In What is Challenge? From Lisa's Lingo, Lisa Parisi shares a conversation that she had with her daughter. She shares,
“After we spoke for a while, I realized she and I weren't talking about the same thing and that made me realize that many teachers probably think the way she does. In her school world, challenge means work. More challenge means more rigorous work. I used to think this way. If a child was getting all 100s on tests, give that child more work.”
This reminded me of classes that I took in high school and college. The ones that I learned the most were the ones that challenged me not the ones that I seemed to breeze through. When I talk about being challenged, I don’t mean that I got bad grades and the ones that I breezed through don’t mean that I just got all As.
When I think of the word “challenge” I think of something that makes me think. It might make me feel uncomfortable or uneasy. Or it doesn’t come about easily. When I am finished, the final product makes me feel proud of my effort.
When I write something and I have to think about communicating what I want to say clearly, I am constantly reviewing and revising. I’m not just writing down the first think I think about and hope that someone else will understand it. When I reread what I have written, sometimes it doesn’t come across the way I want it to so I have to rewrite it. After careful deliberation, I will revise and hopefully write my position clearer.
When I am knitting, I like to follow a pattern that isn’t so easy that it is boring. I might have to reread the directions to understand it or follow a chart that makes me focus. Sometimes I might even have to ask someone for help or clarification. Sometimes that finished product looks more difficult that it actually was to make and it is fun to see other people’s reactions to this.
When I am creating something new, I enjoy following sequenced directions in order to end up with a cool finished product. This might entail following a recipe or just written directions but it makes me focus and interpret what is meant. It is not something that I could do blindfolded or in my sleep.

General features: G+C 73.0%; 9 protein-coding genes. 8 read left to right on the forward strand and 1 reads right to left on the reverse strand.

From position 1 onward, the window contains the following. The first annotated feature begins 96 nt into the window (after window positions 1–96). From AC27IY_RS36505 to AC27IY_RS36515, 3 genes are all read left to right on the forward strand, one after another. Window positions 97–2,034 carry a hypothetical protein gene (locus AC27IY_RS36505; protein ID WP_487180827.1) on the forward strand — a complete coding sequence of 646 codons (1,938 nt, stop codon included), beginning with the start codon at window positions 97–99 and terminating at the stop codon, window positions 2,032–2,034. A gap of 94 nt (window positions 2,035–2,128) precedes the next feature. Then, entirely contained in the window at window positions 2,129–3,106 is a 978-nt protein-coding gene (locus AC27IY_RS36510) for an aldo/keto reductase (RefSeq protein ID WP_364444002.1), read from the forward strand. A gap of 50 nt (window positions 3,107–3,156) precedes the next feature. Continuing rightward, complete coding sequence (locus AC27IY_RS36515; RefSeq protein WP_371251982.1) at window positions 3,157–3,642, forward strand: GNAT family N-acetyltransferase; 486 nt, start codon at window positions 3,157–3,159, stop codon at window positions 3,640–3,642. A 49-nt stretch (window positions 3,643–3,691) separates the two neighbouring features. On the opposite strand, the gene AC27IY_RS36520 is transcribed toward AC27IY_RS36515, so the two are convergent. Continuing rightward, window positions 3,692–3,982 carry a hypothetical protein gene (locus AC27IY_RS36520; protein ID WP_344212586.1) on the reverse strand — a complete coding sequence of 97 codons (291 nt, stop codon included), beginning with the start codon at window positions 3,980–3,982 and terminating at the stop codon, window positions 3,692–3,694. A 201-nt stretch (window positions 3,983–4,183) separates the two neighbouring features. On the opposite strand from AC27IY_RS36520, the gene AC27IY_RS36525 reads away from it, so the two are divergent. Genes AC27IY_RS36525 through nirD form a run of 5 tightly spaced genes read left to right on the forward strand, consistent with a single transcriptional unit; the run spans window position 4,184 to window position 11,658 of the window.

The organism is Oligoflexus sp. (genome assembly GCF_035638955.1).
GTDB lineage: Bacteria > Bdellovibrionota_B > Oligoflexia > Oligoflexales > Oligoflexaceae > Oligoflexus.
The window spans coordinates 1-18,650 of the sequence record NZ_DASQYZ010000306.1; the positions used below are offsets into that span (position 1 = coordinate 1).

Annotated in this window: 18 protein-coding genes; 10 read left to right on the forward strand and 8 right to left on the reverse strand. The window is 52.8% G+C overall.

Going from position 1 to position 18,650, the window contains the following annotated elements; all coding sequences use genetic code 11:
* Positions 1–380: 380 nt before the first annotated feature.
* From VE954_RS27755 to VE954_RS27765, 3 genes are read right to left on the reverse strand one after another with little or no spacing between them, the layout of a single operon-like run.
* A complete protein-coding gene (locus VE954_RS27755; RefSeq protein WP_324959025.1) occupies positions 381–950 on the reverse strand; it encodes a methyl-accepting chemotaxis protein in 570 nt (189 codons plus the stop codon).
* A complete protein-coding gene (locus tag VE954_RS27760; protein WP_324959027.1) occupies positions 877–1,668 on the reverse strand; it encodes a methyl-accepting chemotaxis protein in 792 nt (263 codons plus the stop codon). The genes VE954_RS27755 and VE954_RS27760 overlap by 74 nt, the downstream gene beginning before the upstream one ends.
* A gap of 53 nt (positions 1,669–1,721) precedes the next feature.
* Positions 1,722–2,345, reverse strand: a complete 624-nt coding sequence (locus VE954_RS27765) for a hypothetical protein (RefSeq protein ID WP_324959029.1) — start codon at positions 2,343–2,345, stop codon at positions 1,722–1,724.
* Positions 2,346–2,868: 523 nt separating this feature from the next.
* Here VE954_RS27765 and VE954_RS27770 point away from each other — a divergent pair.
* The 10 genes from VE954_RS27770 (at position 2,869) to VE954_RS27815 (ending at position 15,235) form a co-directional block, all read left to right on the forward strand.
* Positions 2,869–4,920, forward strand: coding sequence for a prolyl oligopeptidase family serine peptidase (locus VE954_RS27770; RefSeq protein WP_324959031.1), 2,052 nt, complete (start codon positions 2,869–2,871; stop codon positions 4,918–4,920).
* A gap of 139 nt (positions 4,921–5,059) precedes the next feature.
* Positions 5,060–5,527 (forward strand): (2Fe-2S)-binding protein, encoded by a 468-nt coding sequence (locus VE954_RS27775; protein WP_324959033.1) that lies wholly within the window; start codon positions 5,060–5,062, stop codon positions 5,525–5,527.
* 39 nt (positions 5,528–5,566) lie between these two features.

When learning about something that happened in history, I like to wonder why it happened the way it did. What caused it and what were the major results? I like to think about the major players that were involved and their importance.
When I read a book, I like to think about the characters and what I like or dislike about them the most. I like to think about the situation they are in and wonder if I would handle them the same way. Sometimes I wonder if something were handled a different way, would the results be different. If I could change the ending, what would I have done? Then I think about whether I would recommend the book to others and on what age level and why.
All of these instances are a challenge to me. I wonder if some of the assignments I give my students create the same kind of challenge for my students. I think the main thing I want my students to answer is the “why” question. I want them to know why they think the way they do or do the things they do. If they are just following others, then that reason is not good enough. Students need to learn to think for themselves but I’m not sure that as teachers, we give them enough opportunities. They are expected to recite information they learned and not question decisions that concern them. They don’t even know how to ask the right questions.
I want to challenge my students. I plan to have more open discussions and have them answer the “why” questions more than just the “what” and the “how” questions. I want more than just regurgitated information.
Do you challenge your students? If so, please share.